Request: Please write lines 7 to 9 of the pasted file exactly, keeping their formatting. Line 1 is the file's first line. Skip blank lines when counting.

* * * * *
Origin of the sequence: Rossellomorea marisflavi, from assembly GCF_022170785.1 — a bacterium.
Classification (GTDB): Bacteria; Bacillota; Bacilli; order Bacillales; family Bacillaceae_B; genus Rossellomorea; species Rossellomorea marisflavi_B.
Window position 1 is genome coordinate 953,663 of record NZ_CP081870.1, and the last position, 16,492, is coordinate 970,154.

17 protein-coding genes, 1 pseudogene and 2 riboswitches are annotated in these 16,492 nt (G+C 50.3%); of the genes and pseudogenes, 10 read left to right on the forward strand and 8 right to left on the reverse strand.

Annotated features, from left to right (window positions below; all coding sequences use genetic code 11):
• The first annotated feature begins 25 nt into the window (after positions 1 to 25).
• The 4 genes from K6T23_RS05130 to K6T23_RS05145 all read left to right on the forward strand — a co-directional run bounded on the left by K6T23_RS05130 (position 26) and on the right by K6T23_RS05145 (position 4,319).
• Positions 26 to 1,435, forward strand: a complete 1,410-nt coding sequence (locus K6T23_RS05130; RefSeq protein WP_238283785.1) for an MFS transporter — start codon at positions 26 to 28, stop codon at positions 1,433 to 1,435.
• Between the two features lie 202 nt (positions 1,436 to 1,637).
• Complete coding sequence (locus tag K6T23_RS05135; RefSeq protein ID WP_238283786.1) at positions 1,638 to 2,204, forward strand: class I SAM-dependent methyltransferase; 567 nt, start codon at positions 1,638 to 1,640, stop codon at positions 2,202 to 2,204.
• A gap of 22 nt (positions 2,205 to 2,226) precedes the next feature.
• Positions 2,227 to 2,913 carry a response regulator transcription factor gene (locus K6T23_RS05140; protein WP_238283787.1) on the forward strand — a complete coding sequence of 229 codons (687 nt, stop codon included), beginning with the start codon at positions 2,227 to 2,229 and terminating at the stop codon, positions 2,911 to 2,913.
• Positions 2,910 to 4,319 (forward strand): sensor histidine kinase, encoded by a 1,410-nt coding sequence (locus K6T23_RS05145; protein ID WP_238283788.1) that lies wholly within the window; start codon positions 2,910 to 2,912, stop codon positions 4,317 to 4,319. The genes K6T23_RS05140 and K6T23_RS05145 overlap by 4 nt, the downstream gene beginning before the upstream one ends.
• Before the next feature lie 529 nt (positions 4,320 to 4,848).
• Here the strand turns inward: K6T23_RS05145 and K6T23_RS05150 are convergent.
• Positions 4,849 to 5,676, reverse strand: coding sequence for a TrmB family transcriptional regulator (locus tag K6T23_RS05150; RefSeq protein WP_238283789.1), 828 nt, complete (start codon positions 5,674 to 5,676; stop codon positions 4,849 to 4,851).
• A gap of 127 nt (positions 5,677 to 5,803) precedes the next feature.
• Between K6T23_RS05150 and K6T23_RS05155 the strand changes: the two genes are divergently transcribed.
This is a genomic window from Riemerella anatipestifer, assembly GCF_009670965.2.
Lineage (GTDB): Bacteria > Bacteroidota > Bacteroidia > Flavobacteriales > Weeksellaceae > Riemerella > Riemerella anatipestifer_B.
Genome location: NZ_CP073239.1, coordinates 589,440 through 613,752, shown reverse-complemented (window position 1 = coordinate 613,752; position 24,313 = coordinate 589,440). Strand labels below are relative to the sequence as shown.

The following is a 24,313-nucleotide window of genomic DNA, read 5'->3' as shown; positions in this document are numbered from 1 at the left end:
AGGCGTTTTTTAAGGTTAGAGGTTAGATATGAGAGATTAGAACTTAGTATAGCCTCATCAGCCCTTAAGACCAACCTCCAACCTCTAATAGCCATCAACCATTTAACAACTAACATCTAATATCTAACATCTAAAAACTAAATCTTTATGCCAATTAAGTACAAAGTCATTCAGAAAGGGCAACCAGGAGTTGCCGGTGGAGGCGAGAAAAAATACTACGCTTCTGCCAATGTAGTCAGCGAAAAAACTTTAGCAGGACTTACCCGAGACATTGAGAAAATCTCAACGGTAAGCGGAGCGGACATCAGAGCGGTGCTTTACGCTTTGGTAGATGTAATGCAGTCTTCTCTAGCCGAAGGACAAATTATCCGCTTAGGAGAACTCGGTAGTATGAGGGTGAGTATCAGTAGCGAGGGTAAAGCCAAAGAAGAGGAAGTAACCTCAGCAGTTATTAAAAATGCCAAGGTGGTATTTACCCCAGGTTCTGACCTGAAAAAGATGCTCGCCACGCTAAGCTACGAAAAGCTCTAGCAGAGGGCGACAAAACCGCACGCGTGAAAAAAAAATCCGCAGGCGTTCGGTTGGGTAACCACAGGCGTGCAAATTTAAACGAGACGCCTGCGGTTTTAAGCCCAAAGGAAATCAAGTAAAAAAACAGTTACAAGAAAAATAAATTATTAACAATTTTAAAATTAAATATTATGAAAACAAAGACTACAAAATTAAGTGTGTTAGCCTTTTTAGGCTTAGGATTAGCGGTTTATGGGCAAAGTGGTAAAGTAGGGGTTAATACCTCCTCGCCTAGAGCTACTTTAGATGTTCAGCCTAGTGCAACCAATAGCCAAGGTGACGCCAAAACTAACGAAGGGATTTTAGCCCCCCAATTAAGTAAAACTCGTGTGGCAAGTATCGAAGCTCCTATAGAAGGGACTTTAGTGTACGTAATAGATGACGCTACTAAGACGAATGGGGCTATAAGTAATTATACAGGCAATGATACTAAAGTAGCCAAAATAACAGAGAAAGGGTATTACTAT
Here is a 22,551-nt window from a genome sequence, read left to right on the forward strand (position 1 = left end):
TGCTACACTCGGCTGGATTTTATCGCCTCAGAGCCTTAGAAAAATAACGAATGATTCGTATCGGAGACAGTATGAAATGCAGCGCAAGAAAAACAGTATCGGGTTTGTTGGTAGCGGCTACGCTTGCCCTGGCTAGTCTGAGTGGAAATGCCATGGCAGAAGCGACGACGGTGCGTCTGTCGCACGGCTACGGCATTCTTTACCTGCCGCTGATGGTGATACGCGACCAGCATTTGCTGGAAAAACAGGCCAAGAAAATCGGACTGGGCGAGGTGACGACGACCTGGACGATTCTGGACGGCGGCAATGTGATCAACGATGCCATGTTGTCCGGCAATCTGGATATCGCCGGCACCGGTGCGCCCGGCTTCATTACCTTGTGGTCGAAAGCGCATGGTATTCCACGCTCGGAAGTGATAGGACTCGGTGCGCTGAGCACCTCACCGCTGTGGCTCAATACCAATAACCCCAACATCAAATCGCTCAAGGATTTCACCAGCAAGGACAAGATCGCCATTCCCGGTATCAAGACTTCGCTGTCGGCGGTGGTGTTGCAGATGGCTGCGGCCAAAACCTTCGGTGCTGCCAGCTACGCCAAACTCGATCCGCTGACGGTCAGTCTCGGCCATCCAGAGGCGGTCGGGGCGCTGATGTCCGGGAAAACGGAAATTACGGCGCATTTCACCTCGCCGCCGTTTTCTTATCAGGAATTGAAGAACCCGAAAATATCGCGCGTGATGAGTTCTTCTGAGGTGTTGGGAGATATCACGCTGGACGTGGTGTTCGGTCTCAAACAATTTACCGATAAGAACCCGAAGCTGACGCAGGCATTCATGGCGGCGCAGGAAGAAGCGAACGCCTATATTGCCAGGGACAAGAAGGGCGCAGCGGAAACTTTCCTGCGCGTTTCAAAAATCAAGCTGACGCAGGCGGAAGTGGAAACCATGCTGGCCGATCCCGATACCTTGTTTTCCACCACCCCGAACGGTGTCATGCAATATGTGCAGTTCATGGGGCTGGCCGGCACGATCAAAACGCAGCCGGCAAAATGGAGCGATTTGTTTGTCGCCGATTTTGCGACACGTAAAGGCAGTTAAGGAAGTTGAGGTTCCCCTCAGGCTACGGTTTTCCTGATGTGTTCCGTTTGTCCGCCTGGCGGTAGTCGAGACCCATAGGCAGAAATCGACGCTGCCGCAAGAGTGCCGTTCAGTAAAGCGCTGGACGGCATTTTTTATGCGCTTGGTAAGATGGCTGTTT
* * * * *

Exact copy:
• The 4 genes from K6T23_RS05130 to K6T23_RS05145 all read left to right on the forward strand — a co-directional run bounded on the left by K6T23_RS05130 (position 26) and on the right by K6T23_RS05145 (position 4,319).
• Positions 26 to 1,435, forward strand: a complete 1,410-nt coding sequence (locus K6T23_RS05130; RefSeq protein WP_238283785.1) for an MFS transporter — start codon at positions 26 to 28, stop codon at positions 1,433 to 1,435.
• Between the two features lie 202 nt (positions 1,436 to 1,637).